Home » Culture Commentary » When You See a Tornado

When You See a Tornado

4099585916_053b450ffa_bWith Easter just ahead of us, I have been asking myself why I don’t think much about storm shelters. A very natural question you must agree. These valuable, lifesaving devices spend whole years of my existence without serious thought. Part of the reason is that storm shelters are mostly underground and don’t draw the eye very much. They usually aren’t specifically made for aesthetic appeal.

It is the nature of purely function items to draw our attention much less often than flashier ones. Compare your favorite TV show (with no practical value) to the plumbing in your house (with immense practical value). Which one draws more of your attention? Which are you more thankful for?

The answer to that question will likely depend mostly on whether you have been without indoor plumbing before.

So this raises the difficult question of why I am not particularly thankful for storm shelters. Surely I should give a fleeting thought of gratitude for the men and women who thought of ways to protect me from dangerous storms. Why am I so prone to forget that they even exist?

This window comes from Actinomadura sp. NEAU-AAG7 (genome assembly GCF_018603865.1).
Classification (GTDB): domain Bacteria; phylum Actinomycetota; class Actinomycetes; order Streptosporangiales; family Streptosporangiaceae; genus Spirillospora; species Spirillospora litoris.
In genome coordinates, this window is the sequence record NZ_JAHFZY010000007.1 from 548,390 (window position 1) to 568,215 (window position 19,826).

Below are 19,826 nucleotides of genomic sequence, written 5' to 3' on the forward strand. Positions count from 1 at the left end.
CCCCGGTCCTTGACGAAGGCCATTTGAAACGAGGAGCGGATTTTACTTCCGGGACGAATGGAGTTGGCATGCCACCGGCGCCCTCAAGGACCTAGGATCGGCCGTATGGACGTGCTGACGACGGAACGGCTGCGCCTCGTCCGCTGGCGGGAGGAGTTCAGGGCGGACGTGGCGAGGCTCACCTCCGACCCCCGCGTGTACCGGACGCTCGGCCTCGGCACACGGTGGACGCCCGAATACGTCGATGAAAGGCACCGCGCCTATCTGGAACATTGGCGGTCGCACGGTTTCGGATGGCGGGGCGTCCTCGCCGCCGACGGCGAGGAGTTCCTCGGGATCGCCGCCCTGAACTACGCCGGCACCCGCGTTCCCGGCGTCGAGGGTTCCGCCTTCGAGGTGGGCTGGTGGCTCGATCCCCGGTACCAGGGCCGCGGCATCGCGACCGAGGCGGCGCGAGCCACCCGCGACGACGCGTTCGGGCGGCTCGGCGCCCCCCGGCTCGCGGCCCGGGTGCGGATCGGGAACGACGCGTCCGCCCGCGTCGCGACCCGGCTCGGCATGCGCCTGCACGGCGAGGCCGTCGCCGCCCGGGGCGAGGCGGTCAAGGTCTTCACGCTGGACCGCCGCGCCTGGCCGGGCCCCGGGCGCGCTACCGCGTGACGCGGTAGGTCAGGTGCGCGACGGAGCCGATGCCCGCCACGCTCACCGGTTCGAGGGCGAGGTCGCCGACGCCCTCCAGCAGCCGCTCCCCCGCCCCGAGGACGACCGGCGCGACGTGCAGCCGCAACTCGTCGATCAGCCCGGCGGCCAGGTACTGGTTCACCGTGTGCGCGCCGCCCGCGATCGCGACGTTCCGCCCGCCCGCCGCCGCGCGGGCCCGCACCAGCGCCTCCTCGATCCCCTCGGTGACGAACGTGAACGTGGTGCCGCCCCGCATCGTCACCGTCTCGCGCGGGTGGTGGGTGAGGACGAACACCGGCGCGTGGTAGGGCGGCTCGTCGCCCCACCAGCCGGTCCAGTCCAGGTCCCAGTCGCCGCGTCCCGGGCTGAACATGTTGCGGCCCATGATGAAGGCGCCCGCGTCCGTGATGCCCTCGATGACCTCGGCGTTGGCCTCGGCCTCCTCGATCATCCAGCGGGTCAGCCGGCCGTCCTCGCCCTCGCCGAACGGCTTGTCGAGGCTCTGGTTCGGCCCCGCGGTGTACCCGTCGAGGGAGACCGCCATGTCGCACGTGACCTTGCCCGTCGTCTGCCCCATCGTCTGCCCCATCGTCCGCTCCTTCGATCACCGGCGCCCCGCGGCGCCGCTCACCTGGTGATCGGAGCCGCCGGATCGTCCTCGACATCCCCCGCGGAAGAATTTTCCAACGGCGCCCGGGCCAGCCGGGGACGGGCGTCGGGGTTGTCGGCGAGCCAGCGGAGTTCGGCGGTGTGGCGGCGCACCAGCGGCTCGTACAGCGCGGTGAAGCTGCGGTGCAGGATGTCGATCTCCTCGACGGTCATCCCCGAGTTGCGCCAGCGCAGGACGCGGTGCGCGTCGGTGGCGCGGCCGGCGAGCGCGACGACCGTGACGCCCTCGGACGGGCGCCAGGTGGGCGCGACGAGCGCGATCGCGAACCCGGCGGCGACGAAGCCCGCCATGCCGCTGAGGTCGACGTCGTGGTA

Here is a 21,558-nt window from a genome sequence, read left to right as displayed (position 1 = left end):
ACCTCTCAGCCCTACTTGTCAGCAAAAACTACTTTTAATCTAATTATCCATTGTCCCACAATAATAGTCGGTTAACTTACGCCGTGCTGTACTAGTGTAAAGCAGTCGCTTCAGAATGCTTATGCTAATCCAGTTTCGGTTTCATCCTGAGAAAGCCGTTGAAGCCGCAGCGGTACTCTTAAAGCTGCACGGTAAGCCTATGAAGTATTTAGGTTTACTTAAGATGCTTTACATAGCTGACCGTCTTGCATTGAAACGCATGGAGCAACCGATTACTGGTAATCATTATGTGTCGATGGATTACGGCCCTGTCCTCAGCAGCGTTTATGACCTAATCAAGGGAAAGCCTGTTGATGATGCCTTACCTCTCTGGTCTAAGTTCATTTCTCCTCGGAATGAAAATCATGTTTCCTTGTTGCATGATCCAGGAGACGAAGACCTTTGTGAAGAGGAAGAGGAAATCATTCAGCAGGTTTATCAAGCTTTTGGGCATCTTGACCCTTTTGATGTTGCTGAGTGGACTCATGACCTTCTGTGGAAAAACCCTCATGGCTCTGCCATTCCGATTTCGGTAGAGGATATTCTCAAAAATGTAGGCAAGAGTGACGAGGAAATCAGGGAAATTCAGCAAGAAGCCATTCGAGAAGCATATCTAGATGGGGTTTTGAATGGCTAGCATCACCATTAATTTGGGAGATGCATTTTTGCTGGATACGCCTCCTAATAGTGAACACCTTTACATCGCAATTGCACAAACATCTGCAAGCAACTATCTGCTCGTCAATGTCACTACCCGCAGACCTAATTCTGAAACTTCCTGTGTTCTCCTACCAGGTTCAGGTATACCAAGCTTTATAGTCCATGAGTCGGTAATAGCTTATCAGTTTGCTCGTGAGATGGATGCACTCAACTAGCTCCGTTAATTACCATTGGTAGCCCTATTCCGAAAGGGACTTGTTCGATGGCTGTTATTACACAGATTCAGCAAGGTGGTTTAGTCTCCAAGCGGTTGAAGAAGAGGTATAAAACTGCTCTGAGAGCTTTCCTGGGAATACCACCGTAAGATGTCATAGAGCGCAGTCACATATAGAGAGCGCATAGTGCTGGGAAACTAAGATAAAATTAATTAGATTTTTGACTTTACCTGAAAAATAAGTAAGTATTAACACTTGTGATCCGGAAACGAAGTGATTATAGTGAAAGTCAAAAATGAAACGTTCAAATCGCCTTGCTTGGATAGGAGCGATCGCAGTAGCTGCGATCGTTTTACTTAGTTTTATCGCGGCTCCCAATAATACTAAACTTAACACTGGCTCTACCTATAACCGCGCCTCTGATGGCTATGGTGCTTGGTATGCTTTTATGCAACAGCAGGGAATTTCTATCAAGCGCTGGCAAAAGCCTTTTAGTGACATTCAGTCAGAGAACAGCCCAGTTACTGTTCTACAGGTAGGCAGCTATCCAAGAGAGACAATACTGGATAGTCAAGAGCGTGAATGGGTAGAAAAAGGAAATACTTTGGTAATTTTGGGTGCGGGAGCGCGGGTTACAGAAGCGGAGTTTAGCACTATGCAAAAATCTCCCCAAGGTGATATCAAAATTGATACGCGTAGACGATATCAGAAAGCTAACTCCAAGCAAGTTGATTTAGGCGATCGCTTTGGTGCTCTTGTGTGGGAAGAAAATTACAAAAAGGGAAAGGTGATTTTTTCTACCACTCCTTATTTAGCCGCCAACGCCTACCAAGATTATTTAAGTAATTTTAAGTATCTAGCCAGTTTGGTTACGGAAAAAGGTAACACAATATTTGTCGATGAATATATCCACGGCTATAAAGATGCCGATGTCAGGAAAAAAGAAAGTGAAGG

Part of the problem is certainly that I am not often reminded of the need for them. If a tornado came tearing through my neighborhood once a week I would hold them in high regard. Not only that, I would invest heavily in one to make it secure and comfortable for my family when a twister comes barreling through. I would feel strongly about others having one as well and would consider anyone who doesn’t have one a fool.

Sitting in that shelter with the wind blowing in the ground above me, I would thank God that he had this kind of protection for us. I would hug my kids close and be so grateful this protection existed for all of us. I would send out Facebook messages talking of the wonders of my storm shelter. One of my greatest possessions would be my storm shelter.

But the fact is tornadoes do not weekly pummel my home. I don’t even own a storm shelter.

I think this is the fallacy I believe when I see Jesus on a cross and I don’t feel anything. I see the shelter but not the storm. I see the rescue but not the danger. If there really is a Hell and a Heaven, then Jesus’ rescue of my soul becomes sweeter than anything else. I go from apathetic about Jesus to a wonder-filled love of him.

The reason I am sometimes apathetic is that I don’t really believe there is a storm coming. If Heaven and Hell aren’t real, then Jesus’ cross is useless. Does it feel useless to you?

You obviously don’t think the storm is coming.

-Chip

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